Domestic Assault

Misdemeanor Domestic Assault

First Degree Aggravated Domestic Assault

Second Degree Aggravated Domestic Assault

Reporter’s Notes

The definition of “household member,” and an explanation of “dating,” derive from the statute at 15 V.S.A. § 1101(2).

CR22-321, -331, -336. Misdemeanor Domestic Assault and Lesser Included Offense of Simple Assault Depending on the formulation of the charge, simple assault may be a lesser included offense of misdemeanor domestic assault. See, e.g., State v. Bean, 2016 VT 73, ¶¶ 6–10, 202 Vt. 361. “The State may request a lesser-included instruction, even over the defendant’s objections,” and “this request must be granted if supported by the evidence. Id. ¶ 14; see also 13 V.S.A. § 14(a).

CR22-336.  Fear of Imminent Serious Bodily Injury(Caution: This statement has not been reviewed since the decision in State v. Hinchliffe, 2009 VT 111, 186 Vt. 487.)  It is not clear under Vermont law whether the court should instruct the jury with regard to the reasonableness of the victim’s apprehension.  As a penal statute, 13 V.S.A. § 1042 is to be accorded a strict construction, and the “rule of lenity” applies.  However, the statute appears to have been enacted to address the unique dynamic of domestic assault cases, where one party knows about traits of the other party which may be subject to exploitation in a manner that would not be operative in a case involving assaults among strangers.  This dynamic is known as “pushing buttons.”

The case State v. Riley, 141 Vt. 29 (1982), discussed the matter of apprehension, indicating that Vermont adheres to the civil notion of assault by menace, but the decision does not address the question of whether the standard is one of reasonableness or a purely subjective test (“a threat of immediate battery resulting in apprehension, even when intended only as a bluff, is so likely to result in a breach of the peace that it should be a punishable offense”).  One may argue that, in codifying the offense of domestic assault, the legislature did not intend the application of an objective standard.  A subjective standard might be appropriate, given the unique circumstances of violence within the family and other close relationships, and the operative effects of such phenomena as patterned abuse and battered women’s syndrome.

Under the common law of civil assault, apprehension of imminent battery is subject to an objective test of reasonableness:  The apprehension must be one which would normally be aroused in the mind of a reasonable person.  However, there is authority to the contrary, the theory being that “if the defendant has knowledge of the plaintiff’s peculiar and abnormal timidity, and intends to act upon it, there should be a right to recover.”  Prosser and Keeton, Law of Torts, § 10.  Prosser also notes that the Restatement of Torts (Second) § 27 provides that reasonableness of the victim’s apprehension is irrelevant, as long as the defendant acts with intent to place the other in apprehension of immediate bodily harm.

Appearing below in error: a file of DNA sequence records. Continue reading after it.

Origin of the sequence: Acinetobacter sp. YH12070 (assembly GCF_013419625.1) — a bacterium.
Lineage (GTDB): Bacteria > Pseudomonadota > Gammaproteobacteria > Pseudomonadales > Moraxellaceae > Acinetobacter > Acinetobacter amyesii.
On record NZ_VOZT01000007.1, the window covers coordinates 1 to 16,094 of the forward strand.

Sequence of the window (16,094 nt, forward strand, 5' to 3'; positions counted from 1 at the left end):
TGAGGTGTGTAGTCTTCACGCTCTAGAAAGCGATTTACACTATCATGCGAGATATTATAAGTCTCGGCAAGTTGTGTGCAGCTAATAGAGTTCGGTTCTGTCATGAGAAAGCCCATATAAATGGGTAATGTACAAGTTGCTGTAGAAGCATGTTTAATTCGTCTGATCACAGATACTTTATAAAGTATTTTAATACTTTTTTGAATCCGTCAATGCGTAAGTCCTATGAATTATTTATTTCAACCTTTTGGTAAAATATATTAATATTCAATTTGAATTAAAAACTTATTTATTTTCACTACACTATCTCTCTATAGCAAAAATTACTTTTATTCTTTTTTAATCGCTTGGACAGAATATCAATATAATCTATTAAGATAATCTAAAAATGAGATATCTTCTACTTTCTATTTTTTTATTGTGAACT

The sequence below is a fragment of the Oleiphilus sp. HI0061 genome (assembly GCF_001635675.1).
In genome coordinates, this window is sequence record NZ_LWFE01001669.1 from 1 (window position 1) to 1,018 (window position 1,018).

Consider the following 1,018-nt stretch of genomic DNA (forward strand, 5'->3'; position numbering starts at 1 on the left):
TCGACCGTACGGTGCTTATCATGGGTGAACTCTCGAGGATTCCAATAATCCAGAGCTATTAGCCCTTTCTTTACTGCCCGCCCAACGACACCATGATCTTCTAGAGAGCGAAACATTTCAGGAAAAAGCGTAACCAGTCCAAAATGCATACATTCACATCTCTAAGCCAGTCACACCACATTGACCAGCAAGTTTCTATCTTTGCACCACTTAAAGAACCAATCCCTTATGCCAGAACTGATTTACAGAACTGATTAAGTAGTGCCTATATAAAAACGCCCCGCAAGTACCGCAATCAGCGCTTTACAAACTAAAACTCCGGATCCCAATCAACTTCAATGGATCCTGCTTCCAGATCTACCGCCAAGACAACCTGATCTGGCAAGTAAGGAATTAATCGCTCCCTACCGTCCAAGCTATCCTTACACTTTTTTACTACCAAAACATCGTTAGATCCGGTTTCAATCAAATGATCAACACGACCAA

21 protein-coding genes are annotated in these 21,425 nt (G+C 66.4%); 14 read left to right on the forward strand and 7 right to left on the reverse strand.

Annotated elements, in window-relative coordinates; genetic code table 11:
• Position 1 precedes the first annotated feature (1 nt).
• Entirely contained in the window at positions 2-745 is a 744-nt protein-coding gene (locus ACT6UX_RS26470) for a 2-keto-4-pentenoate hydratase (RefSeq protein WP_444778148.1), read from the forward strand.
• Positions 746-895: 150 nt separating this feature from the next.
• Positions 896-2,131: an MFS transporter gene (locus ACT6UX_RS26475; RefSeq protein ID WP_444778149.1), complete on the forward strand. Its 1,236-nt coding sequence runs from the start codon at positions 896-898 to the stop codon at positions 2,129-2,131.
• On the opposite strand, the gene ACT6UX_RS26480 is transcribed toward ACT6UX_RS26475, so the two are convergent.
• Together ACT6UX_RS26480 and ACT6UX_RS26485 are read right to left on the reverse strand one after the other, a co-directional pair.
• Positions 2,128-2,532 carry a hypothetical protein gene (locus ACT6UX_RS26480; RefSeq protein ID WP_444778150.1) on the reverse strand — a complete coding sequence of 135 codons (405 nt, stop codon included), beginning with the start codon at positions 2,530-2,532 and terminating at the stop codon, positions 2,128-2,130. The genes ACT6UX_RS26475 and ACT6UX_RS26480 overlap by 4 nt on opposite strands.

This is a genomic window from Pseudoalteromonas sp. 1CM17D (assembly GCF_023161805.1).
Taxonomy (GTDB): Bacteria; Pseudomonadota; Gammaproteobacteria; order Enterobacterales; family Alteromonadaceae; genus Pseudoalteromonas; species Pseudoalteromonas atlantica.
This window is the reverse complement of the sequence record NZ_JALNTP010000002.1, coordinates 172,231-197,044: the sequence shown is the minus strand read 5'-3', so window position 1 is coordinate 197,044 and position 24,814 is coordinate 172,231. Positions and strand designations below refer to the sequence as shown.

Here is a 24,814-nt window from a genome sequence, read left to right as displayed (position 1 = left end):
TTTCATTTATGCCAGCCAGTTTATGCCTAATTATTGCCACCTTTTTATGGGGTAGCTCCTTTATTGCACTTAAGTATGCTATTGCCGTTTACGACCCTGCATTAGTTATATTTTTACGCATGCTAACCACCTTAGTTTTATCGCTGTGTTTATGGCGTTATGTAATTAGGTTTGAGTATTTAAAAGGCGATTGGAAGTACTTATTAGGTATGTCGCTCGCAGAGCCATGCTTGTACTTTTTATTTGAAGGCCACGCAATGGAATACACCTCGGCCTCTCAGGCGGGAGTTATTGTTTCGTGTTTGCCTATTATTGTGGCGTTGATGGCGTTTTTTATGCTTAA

In at least one case, the trial court declined to instruct the jury as to either standard, over objection of both the State and Defendant, who had each requested instructions favorable to their respective theories.  The court indicated that no instruction would be given as to the standard for assessment of apprehension unless, upon deliberation, the jury requested clarification.  The court also pointed out that the jury would be instructed that each of the elements, including fear of imminent serious bodily injury, would have to be established beyond a reasonable doubt, and that the jurors were obliged to consider all pertinent evidence and surrounding circumstances in their assessment of proof of the element of placing another in fear of imminent harm as well as all other elements.

CR22-346, -351. First Degree Aggravated Domestic Assault: Serious Bodily Injury. The revised definition of “serious bodily injury,” derived from 13 V.S.A. § 1021(2), reflects the legislative determination that strangulation constitutes serious bodily injury. Because the statute’s structure sets out Subsections 1021(2)(A) and (2)(B) as separate, alternative definitions, the updated instruction includes brackets to indicate that the entire definition may not be appropriate in all cases. For instance, where no evidence of strangulation is presented, there is no reason to instruct the jury on the definition of strangulation as provided in Subsection (2)(B). Conversely, in cases where the only evidence is of strangulation, there is no reason to instruct the jury on the definition in Subsection (2)(A) or, for that matter, the definition of “bodily injury.”

The Committee recognizes that some cases might present evidence of both types of serious bodily injury (strangulation and non-strangulation). In those cases, it may be appropriate to instruct the jury on the entire statutory definition, and the jury would likely have to reach a unanimous decision as to either Subsection (2)(A) or (2)(B). Unlike the three “ascending mental states” for second degree murder, which are applied as a hierarchy, see State v. Boglioli, 2011 VT 60, ¶¶ 11–12, 190 Vt. 542; State v. Bolio, 159 Vt. 250, 253-54 (1992), the two definitions of serious bodily injury are presented as alternatives where one does not necessarily subsume the other.